I’ve been following the news lately, and, man, what an interesting story this is about some NFL players trying to unionize. It’s been something that’s been brewing for months now, and with the influx of new contracts and negotiations on the horizon, it appears the need for a union is more pressing than ever.
Now, I’ll be honest: I’m sure a lot of us are still pretty confused about what this exactly means, and if it will even impact us. After all, the players are typically the ones who receive the large contracts, so what does their unionizing really do for us, the fans?
It turns did anheuser busch pull out of nfl, unionizing could do a lot for us. For starters, it would give the players a collective voice to make decisions and negotiate better salaries and benefits. It would also provide them the support of numbers, a lawyer’s services, a retirement plan, and enough of a support system to ensure their safety and prosperity for the long haul.
And if the players unionize, it means something even greater for us: real change. They’ll be able to negotiate greater contracts that push salaries higher, which means fans will get a bigger, more exciting game. We’ll no longer be seeing teams ‘pay up’ reserves or drop stars how much money has adam viniterri made in the nfl order to remain under salary cap. We’ll be seeing a more earned, higher-quality product on the field.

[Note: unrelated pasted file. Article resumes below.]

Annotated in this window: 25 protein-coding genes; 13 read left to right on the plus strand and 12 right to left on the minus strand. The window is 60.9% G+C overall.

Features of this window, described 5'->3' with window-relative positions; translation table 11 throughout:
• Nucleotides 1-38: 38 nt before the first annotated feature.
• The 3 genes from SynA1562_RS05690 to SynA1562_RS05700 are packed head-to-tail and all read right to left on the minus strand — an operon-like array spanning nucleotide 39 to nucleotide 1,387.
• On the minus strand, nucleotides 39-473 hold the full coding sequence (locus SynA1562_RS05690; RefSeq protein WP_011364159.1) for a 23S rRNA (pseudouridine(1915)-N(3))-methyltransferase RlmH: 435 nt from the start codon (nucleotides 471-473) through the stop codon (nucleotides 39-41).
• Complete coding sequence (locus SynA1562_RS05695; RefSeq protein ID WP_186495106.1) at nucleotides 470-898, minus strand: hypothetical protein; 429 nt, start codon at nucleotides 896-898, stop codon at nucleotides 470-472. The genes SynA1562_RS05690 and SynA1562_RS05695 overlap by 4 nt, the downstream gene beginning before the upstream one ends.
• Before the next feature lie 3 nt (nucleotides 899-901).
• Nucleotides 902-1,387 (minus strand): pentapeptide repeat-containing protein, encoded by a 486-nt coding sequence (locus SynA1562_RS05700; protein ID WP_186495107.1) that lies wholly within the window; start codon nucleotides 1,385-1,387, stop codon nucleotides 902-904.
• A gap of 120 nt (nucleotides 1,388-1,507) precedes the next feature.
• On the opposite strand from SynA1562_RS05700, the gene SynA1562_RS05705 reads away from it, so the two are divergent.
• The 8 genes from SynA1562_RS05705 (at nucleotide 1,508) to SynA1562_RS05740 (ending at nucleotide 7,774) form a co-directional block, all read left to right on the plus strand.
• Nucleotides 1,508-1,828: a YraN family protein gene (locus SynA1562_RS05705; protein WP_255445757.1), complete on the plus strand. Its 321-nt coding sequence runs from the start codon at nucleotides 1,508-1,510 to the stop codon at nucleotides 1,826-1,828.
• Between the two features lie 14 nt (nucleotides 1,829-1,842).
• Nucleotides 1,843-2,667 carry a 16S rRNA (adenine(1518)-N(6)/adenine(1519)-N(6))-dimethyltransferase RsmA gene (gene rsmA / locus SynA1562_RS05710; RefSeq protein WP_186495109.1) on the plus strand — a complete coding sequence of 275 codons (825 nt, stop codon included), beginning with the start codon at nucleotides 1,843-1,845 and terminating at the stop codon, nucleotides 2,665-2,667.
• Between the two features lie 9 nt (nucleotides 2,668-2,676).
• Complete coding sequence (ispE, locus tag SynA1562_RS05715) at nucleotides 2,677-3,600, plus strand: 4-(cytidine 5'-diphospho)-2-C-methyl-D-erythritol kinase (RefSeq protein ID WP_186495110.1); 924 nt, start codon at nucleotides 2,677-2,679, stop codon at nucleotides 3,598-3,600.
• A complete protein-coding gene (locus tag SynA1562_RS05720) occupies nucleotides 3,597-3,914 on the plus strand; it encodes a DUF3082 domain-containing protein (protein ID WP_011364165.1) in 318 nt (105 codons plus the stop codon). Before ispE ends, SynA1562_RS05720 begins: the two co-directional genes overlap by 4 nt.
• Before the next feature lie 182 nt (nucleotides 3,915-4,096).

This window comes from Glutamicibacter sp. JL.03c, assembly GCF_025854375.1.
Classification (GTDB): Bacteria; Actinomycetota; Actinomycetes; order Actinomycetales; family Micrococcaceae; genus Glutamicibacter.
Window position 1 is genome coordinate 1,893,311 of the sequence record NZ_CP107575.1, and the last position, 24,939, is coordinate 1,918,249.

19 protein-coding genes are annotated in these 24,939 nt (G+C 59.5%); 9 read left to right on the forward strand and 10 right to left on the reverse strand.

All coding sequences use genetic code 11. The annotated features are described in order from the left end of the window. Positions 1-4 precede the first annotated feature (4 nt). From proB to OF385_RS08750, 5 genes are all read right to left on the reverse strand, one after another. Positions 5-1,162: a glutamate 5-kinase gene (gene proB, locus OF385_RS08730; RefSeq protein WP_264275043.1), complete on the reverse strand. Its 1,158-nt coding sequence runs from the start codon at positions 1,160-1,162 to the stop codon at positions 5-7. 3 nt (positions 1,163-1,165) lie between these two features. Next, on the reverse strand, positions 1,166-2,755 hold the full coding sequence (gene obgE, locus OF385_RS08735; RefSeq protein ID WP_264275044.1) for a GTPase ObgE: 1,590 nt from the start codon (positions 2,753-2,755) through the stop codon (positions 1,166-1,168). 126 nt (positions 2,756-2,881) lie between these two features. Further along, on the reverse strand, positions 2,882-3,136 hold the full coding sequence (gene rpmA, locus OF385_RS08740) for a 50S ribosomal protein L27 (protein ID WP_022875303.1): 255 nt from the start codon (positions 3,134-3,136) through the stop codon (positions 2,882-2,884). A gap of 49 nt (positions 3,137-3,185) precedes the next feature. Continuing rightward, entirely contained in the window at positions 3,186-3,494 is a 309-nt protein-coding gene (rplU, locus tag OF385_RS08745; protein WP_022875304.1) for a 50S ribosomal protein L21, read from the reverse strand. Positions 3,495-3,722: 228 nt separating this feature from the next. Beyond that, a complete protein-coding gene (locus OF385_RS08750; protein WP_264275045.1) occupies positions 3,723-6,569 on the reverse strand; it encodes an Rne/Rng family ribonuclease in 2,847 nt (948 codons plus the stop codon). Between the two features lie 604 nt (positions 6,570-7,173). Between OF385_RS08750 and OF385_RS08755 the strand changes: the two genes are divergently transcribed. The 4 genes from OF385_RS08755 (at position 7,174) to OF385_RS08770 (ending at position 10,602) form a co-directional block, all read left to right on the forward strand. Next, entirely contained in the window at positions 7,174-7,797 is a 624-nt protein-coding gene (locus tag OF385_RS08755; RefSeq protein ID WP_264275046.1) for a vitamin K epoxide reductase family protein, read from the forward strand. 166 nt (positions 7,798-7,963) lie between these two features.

Plus, a union guarantee a safety net for all the players. Whether they suffer an injury, get traded, or eseasoned, they’ll always have a plan in place to safely move forward. Any fan would understand the importance of that, and be thrilled to root for a group of players who are taken care of and supported for life.
And I’m sure with the knowledge of all this, comes a greater degree of respect from fans to players. We can all stand behind them and rally behind their union since it benefits us all–players and fans! We’re all a part of this, and we can all help the cause by showing support.
So, it looks like unionizing could do a great deal of good in the long run–from giving the players a collective voice to ensuring their safety and welfare–all the way down to providing fans a higher-quality product with real change.
I still find it ironic though–NFL players are the ones who placed themselves in the path of unions in the first place. First, it was a bunch of players from the 70s deciding to unionize in order to form the National Football League Players Association (NFLPA). Now, here we are, 40 plus years later, on the brink of yet another restructuring of the sport’s labor force. Change may be tough but ya gotta love it!